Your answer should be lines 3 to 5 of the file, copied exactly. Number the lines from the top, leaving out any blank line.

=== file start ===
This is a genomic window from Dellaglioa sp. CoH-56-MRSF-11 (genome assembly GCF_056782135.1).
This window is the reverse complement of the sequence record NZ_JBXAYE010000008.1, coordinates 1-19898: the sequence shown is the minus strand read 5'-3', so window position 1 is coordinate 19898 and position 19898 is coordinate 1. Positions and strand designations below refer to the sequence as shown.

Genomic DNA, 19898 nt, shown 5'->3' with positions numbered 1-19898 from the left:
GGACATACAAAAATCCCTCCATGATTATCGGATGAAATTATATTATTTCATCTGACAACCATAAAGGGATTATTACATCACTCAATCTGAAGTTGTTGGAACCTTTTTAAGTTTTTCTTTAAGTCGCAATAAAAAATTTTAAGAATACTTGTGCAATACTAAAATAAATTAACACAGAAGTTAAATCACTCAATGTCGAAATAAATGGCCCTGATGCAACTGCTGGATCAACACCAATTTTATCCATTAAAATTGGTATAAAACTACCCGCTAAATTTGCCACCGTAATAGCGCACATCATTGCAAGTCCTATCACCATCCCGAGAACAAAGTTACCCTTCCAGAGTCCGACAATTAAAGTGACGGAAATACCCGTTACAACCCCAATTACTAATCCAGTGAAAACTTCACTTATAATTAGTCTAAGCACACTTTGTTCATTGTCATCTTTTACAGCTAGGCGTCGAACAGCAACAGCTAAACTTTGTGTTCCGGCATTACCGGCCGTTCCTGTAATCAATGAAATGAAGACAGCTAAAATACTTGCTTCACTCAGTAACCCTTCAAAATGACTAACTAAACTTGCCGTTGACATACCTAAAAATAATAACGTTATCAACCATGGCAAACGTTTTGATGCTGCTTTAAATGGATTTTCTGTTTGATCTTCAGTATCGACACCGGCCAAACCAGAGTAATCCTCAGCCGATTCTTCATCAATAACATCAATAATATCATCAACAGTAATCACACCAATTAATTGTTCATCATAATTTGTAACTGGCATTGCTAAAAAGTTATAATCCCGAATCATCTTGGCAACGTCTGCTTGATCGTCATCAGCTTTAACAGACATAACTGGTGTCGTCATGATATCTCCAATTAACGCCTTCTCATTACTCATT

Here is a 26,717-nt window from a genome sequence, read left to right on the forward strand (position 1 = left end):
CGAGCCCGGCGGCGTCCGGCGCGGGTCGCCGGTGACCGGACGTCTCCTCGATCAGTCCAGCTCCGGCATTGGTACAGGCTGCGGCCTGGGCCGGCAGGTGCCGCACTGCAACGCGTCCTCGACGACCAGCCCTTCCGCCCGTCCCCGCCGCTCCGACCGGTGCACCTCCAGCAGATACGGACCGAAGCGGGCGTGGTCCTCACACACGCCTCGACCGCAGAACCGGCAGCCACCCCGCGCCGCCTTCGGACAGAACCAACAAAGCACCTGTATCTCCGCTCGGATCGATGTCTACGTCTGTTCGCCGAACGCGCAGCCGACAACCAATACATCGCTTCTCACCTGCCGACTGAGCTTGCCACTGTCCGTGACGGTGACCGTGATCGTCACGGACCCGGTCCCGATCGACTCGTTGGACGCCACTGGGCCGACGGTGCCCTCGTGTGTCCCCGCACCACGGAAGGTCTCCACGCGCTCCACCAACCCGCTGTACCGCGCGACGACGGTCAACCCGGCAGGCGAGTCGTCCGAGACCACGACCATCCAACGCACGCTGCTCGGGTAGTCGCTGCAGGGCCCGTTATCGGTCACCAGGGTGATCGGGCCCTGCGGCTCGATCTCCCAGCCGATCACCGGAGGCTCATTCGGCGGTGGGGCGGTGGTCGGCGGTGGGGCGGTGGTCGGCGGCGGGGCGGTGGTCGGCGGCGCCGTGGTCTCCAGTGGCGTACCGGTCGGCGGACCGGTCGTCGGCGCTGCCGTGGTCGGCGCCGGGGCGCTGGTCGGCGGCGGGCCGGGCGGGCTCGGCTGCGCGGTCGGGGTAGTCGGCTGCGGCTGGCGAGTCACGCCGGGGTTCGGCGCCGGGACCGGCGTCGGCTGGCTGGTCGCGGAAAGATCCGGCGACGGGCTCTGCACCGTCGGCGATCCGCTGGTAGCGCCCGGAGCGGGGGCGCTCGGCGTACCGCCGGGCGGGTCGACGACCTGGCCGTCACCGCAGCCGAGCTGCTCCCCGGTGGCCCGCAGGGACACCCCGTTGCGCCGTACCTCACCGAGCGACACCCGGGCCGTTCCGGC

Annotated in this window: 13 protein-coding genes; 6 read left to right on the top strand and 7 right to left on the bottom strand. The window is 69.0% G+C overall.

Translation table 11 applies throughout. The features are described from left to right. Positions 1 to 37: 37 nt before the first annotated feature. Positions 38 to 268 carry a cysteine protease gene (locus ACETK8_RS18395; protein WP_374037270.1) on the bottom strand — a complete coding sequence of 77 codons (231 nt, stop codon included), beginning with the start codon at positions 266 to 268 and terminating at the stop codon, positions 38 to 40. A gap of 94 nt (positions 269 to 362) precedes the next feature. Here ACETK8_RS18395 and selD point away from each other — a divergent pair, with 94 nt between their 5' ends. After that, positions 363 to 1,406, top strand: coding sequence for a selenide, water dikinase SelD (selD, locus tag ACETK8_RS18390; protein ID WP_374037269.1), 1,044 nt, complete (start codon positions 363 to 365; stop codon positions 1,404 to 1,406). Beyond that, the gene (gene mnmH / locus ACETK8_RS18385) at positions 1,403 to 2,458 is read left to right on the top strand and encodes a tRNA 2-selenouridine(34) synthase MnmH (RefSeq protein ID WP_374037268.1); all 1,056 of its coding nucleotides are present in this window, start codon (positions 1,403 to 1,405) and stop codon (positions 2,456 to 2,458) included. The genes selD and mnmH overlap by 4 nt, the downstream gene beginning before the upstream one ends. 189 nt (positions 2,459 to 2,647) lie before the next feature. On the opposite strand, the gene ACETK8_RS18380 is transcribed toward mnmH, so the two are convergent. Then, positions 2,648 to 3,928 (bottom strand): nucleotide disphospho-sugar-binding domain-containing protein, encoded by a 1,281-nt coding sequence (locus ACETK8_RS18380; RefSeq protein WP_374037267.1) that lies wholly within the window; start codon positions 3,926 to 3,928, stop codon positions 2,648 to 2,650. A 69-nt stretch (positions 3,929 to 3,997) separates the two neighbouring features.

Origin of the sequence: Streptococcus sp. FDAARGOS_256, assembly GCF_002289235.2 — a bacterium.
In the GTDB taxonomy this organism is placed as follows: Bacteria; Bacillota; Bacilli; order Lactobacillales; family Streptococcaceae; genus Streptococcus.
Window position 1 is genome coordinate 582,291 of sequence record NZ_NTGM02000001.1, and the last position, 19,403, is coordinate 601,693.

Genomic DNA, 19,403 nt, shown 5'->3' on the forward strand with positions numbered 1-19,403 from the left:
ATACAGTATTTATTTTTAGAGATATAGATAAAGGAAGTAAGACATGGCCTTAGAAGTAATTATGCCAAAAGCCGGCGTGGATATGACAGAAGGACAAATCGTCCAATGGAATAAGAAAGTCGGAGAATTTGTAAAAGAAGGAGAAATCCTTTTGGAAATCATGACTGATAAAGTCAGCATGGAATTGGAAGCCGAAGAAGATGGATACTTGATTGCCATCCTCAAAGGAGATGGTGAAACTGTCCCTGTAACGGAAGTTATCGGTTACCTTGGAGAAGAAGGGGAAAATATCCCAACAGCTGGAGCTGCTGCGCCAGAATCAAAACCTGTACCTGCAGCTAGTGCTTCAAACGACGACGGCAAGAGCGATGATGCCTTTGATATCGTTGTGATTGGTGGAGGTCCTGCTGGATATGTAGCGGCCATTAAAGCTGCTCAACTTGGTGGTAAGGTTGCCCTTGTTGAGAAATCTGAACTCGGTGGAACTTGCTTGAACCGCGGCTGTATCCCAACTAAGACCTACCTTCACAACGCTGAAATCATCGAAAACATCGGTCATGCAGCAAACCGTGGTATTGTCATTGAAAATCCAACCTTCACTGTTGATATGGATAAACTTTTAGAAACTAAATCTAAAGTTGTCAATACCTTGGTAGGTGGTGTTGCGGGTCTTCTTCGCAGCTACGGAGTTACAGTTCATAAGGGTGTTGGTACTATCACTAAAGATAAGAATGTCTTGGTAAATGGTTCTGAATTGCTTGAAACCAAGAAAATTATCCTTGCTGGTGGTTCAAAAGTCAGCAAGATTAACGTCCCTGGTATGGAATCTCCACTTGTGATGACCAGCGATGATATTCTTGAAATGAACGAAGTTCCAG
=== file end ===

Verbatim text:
Genomic DNA, 19898 nt, shown 5'->3' with positions numbered 1-19898 from the left:
GGACATACAAAAATCCCTCCATGATTATCGGATGAAATTATATTATTTCATCTGACAACCATAAAGGGATTATTACATCACTCAATCTGAAGTTGTTGGAACCTTTTTAAGTTTTTCTTTAAGTCGCAATAAAAAATTTTAAGAATACTTGTGCAATACTAAAATAAATTAACACAGAAGTTAAATCACTCAATGTCGAAATAAATGGCCCTGATGCAACTGCTGGATCAACACCAATTTTATCCATTAAAATTGGTATAAAACTACCCGCTAAATTTGCCACCGTAATAGCGCACATCATTGCAAGTCCTATCACCATCCCGAGAACAAAGTTACCCTTCCAGAGTCCGACAATTAAAGTGACGGAAATACCCGTTACAACCCCAATTACTAATCCAGTGAAAACTTCACTTATAATTAGTCTAAGCACACTTTGTTCATTGTCATCTTTTACAGCTAGGCGTCGAACAGCAACAGCTAAACTTTGTGTTCCGGCATTACCGGCCGTTCCTGTAATCAATGAAATGAAGACAGCTAAAATACTTGCTTCACTCAGTAACCCTTCAAAATGACTAACTAAACTTGCCGTTGACATACCTAAAAATAATAACGTTATCAACCATGGCAAACGTTTTGATGCTGCTTTAAATGGATTTTCTGTTTGATCTTCAGTATCGACACCGGCCAAACCAGAGTAATCCTCAGCCGATTCTTCATCAATAACATCAATAATATCATCAACAGTAATCACACCAATTAATTGTTCATCATAATTTGTAACTGGCATTGCTAAAAAGTTATAATCCCGAATCATCTTGGCAACGTCTGCTTGATCGTCATCAGCTTTAACAGACATAACTGGTGTCGTCATGATATCTCCAATTAACGCCTTCTCATTACTCATT

Here is a 26,717-nt window from a genome sequence, read left to right on the forward strand (position 1 = left end):